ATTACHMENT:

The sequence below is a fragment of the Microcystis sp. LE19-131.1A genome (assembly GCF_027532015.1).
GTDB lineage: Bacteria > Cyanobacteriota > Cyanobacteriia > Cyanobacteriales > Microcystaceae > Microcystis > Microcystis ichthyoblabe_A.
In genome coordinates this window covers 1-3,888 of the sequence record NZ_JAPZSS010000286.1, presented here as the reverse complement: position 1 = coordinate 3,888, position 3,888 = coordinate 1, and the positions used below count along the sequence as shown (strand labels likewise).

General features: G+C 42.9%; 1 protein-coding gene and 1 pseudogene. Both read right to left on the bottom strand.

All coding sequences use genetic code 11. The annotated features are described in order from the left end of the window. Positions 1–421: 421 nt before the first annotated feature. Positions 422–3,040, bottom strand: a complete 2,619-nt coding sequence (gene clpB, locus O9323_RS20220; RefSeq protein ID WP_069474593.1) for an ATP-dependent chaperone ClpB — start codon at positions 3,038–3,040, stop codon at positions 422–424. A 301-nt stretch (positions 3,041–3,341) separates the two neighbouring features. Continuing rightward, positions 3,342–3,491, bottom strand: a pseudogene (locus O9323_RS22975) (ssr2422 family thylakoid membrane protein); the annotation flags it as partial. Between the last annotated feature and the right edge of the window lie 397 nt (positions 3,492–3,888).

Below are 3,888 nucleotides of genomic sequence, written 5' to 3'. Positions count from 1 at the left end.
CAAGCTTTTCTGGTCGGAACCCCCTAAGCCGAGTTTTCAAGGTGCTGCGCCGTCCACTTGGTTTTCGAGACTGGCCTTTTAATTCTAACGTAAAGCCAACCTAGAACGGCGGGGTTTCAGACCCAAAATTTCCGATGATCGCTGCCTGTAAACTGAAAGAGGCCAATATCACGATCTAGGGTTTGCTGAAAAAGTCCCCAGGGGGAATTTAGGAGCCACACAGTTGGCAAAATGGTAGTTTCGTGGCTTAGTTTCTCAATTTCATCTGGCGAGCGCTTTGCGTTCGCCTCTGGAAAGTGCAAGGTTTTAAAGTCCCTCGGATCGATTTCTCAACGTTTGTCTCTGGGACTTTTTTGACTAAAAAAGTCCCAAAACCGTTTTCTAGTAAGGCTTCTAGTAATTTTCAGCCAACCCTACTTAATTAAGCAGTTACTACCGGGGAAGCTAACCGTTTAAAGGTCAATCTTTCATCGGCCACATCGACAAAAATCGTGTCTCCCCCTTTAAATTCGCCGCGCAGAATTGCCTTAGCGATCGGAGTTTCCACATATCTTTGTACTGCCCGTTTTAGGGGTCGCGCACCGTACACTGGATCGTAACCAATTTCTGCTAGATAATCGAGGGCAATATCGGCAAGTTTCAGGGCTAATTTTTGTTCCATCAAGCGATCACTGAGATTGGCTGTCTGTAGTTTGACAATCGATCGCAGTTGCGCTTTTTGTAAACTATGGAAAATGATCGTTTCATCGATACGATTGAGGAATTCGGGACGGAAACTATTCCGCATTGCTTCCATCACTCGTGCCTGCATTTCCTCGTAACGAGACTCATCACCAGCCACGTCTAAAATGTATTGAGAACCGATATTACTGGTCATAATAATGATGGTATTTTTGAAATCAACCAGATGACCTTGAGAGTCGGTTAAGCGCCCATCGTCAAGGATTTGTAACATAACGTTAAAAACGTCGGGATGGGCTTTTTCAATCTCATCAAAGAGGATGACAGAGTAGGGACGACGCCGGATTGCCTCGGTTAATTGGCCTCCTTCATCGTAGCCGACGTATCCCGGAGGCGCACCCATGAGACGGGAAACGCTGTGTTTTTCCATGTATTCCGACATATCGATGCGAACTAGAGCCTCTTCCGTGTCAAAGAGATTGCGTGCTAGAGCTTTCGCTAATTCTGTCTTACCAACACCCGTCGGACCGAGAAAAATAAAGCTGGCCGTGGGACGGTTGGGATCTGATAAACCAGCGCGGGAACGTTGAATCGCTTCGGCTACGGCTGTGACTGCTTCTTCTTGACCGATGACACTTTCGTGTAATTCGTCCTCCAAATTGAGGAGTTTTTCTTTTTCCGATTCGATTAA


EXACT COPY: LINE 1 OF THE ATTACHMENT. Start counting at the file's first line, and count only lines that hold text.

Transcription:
The sequence below is a fragment of the Microcystis sp. LE19-131.1A genome (assembly GCF_027532015.1).